Electrostatic actuation microswitches, which can be described as standard, are non-bistable. They have the advantages of a high switching speed and a generally simple technology. They have problems of reliability, in particular in the case of low actuation voltage electrostatic switches (structural bonding). They also require a supply voltage in order to maintain contact in the closed position.
Electromagnetic actuation microswitches, which can be described as standard, are non-bistable. They generally operate on the principle of the electromagnet and essentially use iron-based magnetic circuits and a field coil. They have several disadvantages. Their technology is complex (coil, magnetic material, permanent magnet in some cases, etc.). Their consumption is high. They also require a supply voltage in order to maintain contact in the closed position.
Two configurations for moving the contact are differentiated: a vertical movement and a horizontal movement.
In the case of a vertical movement, the movement occurs outside the plane of the RF tracks. The contact occurs over the top or over the bottom of the tracks. The advantage of this configuration is that the metallization of the contact pad is easy to perform (flat deposit) and, therefore, the contact resistance is low. However, this configuration is poorly adapted for performing the function of dual contact switch. The contact over the top is indeed difficult to obtain. It is generally achieved by using a contact on the cap. This configuration also has poor integration compatibility. Indeed, for resistive switches, tracks and contacts with gold metallization are conventionally used (good electric properties, no oxidation). However, this metal is not integration compatible, even though it has been used since nearly the beginning of the technology for this type of configuration. There is no possible optimisation of the contact. Its surface can only be planar. The stiffness of the beam forming the contact is poorly controlled. This stiffness is conditioned by the final form of the beam which is dependent on the topology of a sacrificial layer which is itself dependent on the form and thickness of the tracks located below. The beam profile is generally irregular, which substantially increases the stiffness of the switch and therefore its actuation conditions.
In the case of horizontal movement, the movement takes place in the plane of the tracks. The contact takes place on the side of the tracks. This configuration is suitable for dual contact, with a symmetrical actuator. The “gold” metallization can be performed in the very last technological step. All of the preceding steps can be compatible with the production of integrated circuits. The form of the contact is determined in the photolithography step. For example, it is possible to have a round contact so that the contact occurs at one point and so as to thus limit the contact resistance. The form of the beam is determined in the photolithography step. Its stiffness is therefore well controlled. However, the metallization on the side is delicate. The contact resistance can therefore be poorly controlled. This configuration is unsuitable for electrostatic actuation due to the significantly-reduced opposing actuation surfaces.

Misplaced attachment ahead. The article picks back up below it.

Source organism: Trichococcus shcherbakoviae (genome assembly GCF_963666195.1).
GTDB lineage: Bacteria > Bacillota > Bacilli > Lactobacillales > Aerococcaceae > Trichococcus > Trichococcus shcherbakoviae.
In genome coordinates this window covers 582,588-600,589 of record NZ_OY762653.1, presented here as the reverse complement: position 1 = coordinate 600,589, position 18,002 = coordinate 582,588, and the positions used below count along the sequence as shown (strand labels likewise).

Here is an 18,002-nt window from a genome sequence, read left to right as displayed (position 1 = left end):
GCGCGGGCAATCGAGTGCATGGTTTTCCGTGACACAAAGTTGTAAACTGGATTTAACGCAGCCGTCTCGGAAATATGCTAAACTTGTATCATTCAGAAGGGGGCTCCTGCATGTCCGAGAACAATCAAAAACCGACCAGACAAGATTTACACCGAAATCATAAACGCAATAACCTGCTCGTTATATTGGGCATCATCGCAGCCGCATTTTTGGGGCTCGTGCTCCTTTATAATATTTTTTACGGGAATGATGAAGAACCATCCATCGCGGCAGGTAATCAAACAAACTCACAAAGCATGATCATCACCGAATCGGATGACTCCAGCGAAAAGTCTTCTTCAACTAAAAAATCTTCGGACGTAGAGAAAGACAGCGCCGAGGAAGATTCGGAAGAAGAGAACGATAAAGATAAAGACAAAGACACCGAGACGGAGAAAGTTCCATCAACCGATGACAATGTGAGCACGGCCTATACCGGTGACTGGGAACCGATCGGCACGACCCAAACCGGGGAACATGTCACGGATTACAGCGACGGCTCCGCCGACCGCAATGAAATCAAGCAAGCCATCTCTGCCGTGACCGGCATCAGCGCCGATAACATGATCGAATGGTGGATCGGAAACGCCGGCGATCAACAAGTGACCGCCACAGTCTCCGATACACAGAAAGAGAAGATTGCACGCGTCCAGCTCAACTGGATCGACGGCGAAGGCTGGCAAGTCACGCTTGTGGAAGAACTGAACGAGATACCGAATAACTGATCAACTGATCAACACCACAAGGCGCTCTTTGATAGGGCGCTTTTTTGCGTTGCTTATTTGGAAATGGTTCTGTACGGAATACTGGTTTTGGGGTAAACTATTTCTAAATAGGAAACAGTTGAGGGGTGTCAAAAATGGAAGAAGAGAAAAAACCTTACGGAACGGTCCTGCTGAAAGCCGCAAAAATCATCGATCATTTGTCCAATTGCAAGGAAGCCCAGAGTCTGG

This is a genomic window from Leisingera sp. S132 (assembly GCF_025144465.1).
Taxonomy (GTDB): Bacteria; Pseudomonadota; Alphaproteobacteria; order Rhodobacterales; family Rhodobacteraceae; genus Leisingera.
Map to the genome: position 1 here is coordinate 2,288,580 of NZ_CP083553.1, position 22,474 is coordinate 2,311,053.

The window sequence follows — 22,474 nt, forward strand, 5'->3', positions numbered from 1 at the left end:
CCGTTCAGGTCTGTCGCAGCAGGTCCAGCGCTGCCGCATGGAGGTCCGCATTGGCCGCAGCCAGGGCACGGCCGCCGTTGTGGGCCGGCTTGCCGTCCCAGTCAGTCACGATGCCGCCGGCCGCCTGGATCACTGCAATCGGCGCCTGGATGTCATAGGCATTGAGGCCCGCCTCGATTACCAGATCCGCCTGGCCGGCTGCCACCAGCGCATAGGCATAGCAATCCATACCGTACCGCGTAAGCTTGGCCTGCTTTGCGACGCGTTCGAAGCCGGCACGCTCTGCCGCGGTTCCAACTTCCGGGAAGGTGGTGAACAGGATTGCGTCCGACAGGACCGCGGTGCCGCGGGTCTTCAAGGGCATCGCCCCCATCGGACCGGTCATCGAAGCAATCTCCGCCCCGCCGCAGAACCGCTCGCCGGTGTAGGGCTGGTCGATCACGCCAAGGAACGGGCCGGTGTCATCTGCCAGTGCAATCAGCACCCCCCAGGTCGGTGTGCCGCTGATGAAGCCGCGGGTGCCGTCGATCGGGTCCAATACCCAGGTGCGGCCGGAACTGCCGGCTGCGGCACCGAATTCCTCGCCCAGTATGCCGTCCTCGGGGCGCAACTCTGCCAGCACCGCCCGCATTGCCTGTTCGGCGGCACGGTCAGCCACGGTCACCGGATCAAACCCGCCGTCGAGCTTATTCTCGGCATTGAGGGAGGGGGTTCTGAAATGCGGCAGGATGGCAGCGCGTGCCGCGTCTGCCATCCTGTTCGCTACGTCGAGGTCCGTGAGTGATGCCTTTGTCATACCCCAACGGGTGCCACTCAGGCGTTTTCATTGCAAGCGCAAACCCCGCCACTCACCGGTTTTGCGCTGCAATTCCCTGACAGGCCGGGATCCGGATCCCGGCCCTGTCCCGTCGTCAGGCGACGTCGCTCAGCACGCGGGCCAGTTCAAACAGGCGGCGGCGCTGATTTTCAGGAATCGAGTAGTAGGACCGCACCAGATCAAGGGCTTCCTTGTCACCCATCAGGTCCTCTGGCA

The number of equilibrium states is another characteristic of the movement of the switches. In the standard case, the actuator has only one equilibrium state. This means that one of the two states of the switch (switched or unswitched) requires a continuous voltage supply in order to hold it in position. The interruption of the excitation causes the switch to move back to its equilibrium position.
In the bistable case, the actuator has two distinct equilibrium states. The advantage of this mode of operation is that the two “closed” and “open” positions of the switch are stable and do not require a power supply when there is no switching from one state to the other.
The invention proposes a low consumption bistable microswitch with horizontal movement. This microswitch is particularly suitable for the field of mobile telephony and the space field.
The subject matter of the invention is therefore a bistable MEMS microswitch produced on a substrate and capable of electrically connecting the ends of at least two conductive tracks, including a beam suspended above the surface of the substrate, wherein the beam is embedded at its two ends and subject to compressive stress when it is in the non-deformed position, and has electrical contact-forming means arranged to provide a lateral connection with the ends of the two conductive tracks when the beam is deformed in a horizontal direction with respect to the surface of the substrate, which microswitch has means for actuating the beam in order to move it either into a first deformed position, corresponding to a first stable state, or into a second deformed position, corresponding to a second stable state and opposite the first deformed position with respect to the non-deformed position, wherein the electrical contact-forming means ensure the connection of the ends of the two conductive tracks when the beam is in its first deformed position.